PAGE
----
The Gavigan, Gavagan, Gavaghan, Gaughan, Gaffigan, Gaffiken Connection.
Over the years many people have asked about various names similar to the above that may or may not be Geoghegan derivatives. This page will not provide any definitive answers to these queries, but is rather intended as a guide to the information I have been able to amass on the subject.
First, the simple case. I am reliably informed by Frank Geoghegan of Durrow that one family of Geoghegans in Horseleap got into some difficulty with the authorities (date uncertain). They moved to Tyrellspass and changed their name to Gavagan to avoid detection. Now this family was quite productive, the first generation producing seven sons and six daughters and at least one of the sons producing six sons and seven daughters. This proliferation ensured that the name quickly became established all over south central Westmeath and is common there today. This family is most certainly part of the greater MacGeoghegan sept. Some of these may also have been ancestors to Gav... and Gaff... families referred to below.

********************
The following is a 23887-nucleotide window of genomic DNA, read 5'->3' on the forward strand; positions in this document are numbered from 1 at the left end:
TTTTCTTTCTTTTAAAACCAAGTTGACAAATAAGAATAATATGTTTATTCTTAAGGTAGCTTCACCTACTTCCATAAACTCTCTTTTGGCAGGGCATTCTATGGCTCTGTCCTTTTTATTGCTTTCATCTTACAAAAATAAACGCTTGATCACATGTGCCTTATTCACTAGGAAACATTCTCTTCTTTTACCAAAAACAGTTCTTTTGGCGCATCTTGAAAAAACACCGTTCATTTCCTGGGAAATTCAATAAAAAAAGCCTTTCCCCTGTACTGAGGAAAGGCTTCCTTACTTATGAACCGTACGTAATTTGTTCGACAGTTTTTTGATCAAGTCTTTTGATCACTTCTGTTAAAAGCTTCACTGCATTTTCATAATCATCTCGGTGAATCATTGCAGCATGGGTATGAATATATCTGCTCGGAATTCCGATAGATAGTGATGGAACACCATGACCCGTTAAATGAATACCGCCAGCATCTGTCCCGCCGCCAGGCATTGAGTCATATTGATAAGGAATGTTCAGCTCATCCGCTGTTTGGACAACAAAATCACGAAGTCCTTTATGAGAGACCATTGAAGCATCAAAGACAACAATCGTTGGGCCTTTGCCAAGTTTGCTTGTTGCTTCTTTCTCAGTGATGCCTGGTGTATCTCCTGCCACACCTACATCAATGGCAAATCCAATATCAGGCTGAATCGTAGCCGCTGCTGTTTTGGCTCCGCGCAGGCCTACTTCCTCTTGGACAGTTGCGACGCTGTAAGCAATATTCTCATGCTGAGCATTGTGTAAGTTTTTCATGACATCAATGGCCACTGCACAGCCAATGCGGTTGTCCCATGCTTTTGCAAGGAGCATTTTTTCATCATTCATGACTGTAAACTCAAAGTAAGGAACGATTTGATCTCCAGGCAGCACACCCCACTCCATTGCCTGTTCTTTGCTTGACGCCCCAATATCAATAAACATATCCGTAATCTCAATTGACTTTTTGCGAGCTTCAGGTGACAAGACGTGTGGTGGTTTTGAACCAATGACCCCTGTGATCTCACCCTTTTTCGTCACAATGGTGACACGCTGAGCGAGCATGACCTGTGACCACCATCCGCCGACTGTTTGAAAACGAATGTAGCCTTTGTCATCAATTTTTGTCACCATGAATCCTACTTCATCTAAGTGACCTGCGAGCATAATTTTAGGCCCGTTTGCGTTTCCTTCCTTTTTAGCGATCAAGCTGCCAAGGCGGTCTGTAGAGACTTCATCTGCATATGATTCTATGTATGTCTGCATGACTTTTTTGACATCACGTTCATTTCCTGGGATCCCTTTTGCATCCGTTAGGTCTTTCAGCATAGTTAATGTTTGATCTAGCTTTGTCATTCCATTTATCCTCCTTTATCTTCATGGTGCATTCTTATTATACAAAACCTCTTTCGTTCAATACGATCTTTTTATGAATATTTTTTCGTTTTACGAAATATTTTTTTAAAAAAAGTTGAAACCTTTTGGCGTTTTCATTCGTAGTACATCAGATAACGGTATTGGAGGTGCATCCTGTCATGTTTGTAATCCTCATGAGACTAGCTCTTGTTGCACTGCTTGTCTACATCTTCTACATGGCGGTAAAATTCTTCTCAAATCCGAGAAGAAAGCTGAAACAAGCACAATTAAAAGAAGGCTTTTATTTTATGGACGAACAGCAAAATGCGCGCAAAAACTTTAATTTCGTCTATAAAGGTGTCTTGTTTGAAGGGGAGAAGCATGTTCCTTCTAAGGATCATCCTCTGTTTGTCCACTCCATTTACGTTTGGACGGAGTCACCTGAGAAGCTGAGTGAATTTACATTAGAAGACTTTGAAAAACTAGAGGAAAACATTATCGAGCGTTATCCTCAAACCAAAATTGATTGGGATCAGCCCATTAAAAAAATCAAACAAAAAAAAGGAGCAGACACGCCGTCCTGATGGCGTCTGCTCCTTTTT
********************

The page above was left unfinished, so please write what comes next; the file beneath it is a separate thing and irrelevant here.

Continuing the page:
Somewhat more complex is the situation regarding the name Gaffiken (and other variants, as we will see) in Ulster, mainly around Belfast. I am grateful to Trevor Fulton and Hugh Macartney for the following information.